I’m steaming by this point, so I leaned  in and I told her no, that wouldn’t be necessary BUT… hers was a highly unusual question to be asked by a person employed by a store literally surrounded by food.    She just stared at me and then I said, “If I were you, I’d show a little gratitude and if you can’t do that,  I’d be very careful next time who I asked to buy me a candy bar while on duty at the check out line, because you’re so rude, no doubt your ass would end up eating most of that Twix!”

She said something unintelligible—I’m not sure what it was, but I feel certain sure it wasn’t about having dinner together anytime soon.    We just looked at each other for a split second.    My expression was disbelief and anger, hers was actually righteous by God indignation.   Seriously.   How do some people  feel so entitled and be seemingly unworthy at the same time?

Her attention immediately focused on the person in line behind me.  She had her Twix.   I’d become nothing more to her than customer flotsam.

I know…I know….’twas a Twix candy bar at $1.75.     She wasn’t asking for the moon, but this morning that wasn’t the point.    Having lived in Houston for so long, I know how panhandlers operate.   I’m actually fascinated by people who have the balls or the desperation or the odd sense of entitlement that allows them to approach absolute strangers and ask for money.   It’s something I don’t think I could do unless dire circumstances compelled me, but the need to buy a rock of crack or a quart of Mad Dog to stop the DTs don’t fall under that category.

I’ve tried buying food for “homeless” street corner operators only to have it thrown back in my car.    Contrary to the cardboard signs they held, they only wanted the money.   But that didn’t stop me from making sandwich and water gestures in the future.   And of most of the people who actually took food from me, were able to express a semblance of gratitude.

But that’s not why one does something like this.    There’s only glory in quiet, sincere giving.  It should never include a press release or a camera crew.   And receiving a ‘thank you’ isn’t the impetus to give, but every once in a while, it’s certainly nice to hear.

That wasn’t the case in the grocery store this morning.   This woman had pure audacity.   She wasn’t starving….she was of medium build.    I noticed she wore some jewelry.  Her hair was highlighted.  She was relatively young, wore make-up and above all, she was employed. And her choice of food to quellthis incredible hunger she had was rather telling…a decent deli was 50 feet away and she chose a candy bar, of all things.

So, I ask you this question:  Why?   By the time she got to me in line, was she any hungrier than she was three minutes earlier?     Did the lady ahead of me with the cart filled with four cabbages and ice cream not seem gullible enough, so she wasn’t asked?     Would the person in line behind me be hit up for steaks?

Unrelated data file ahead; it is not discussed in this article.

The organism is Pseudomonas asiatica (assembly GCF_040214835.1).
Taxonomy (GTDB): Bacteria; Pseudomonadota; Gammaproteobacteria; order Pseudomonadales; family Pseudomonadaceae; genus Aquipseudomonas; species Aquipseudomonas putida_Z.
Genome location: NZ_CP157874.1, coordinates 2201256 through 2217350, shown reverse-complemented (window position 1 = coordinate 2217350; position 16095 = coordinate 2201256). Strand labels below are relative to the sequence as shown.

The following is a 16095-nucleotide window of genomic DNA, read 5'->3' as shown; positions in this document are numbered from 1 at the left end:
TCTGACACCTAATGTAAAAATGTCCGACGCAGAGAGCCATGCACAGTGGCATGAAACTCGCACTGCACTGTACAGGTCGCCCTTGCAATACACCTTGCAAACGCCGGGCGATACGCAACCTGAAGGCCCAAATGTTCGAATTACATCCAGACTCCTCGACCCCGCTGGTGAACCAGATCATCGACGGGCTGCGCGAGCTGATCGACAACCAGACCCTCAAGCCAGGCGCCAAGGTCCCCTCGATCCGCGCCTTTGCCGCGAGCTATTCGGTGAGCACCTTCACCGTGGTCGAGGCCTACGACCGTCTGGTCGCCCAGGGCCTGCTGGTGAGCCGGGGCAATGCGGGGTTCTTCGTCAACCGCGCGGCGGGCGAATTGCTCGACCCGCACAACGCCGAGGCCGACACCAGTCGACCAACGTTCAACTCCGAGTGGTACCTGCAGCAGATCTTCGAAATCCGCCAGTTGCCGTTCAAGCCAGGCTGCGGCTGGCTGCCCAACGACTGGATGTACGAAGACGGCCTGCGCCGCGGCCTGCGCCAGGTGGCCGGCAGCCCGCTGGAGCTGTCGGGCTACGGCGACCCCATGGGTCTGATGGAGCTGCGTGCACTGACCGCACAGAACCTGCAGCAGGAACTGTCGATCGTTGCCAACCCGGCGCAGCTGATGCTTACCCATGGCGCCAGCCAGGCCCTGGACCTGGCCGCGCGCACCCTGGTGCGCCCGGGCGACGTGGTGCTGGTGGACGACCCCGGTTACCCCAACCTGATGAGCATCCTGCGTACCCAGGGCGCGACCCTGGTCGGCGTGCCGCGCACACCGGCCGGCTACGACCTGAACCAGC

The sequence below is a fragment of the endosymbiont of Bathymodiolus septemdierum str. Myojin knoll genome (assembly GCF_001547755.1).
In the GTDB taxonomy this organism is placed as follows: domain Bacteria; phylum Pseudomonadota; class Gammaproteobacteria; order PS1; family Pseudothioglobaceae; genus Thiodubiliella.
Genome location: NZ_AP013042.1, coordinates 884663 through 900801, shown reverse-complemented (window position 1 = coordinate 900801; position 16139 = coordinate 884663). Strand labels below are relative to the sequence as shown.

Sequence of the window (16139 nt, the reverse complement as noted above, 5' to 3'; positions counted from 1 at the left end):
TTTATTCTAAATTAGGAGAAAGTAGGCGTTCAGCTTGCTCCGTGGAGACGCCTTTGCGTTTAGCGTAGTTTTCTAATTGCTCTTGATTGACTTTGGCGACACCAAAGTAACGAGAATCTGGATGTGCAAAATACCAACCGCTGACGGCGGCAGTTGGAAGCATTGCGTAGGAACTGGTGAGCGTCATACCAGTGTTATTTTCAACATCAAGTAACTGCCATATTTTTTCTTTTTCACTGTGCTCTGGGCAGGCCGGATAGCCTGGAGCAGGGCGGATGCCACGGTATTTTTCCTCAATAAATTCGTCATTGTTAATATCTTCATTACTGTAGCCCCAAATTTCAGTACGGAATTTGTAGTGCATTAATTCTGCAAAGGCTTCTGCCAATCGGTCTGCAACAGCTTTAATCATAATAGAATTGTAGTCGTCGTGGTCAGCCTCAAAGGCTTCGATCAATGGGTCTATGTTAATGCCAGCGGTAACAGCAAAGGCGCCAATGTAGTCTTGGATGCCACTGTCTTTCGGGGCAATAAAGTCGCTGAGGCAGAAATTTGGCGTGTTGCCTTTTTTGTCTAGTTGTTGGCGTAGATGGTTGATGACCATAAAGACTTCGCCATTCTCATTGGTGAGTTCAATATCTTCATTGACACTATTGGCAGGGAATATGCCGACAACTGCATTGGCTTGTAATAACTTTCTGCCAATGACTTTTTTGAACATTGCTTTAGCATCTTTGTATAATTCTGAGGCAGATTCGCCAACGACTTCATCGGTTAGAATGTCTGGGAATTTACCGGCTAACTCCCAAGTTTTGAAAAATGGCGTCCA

I drove home trying to justify her rudeness as possibly being a cultural thing, but that was impossible. The words ‘thank you’ exist in every language, gratitude is practiced in every culture.     What’s odd is that I shop at this store regularly.  I’ve never seen her before.   While cashier turnover is high, they usually last a couple of weeks.   But she was new.     I contemplated telling the manager, but it wasn’t a battle I felt like fighting.    Besides, karma was on my side, regardless of my crass threat.     .

Then, I wondered  if maybe this was some  kind of divine test….the angel unawares thing.    Nah, no angel would be that rude.   And  if by some slim chance she had been an angel,  I failed the test miserably because  while I bought the candy bar as she had asked, I also told her I’d basically shove it up her ass.

What happened today was so minor as events go, and it won’t keep me up at night, and while I’m not necessarily proud of the lack of poise and restraint  exercised in my response to her,  I’m not rushing to a confessional either.    It was all just so odd.

Your thoughts, please?

 

 

 

 

 

 

 

 

 

 

 

 

 

 

 

Musings

Some of history’s biggest catastrophes have been created by devious people with a lot of time on their hands.    For example, Hitler’s ‘Final Solution’, 9/11, the use of Napalm as weaponry, Watergate,  The University of Texas Longhorns 2016 season.

I was fortunate enough to retire from a more than three decade career in Broadcasting.  Since shutting off the perpetual live mic, I’ve read a lot, watched a shit ton of documentaries on mindless topics such as a day in the life of a lemur, how and why honey never, ever spoils and of course the Maysles’ Grey Gardens, and a strange but colorful 67 minute journey into the life of style maven, Iris Apfel, a woman who never met a feathered boa or bracelet she didn’t like. 

Oh yeah, there’s the one about Hitler’s fascination with the occult,  one about Virgin Mary’s personal concert for three Portuguese shepherd children at Fatima (that one required Big Pharma) and an intriguing documentary about another  Prince William, a dashing sort and oddly handsome for a British royal.    He was killed in a plane crash almost 60 years ago.   Look him up.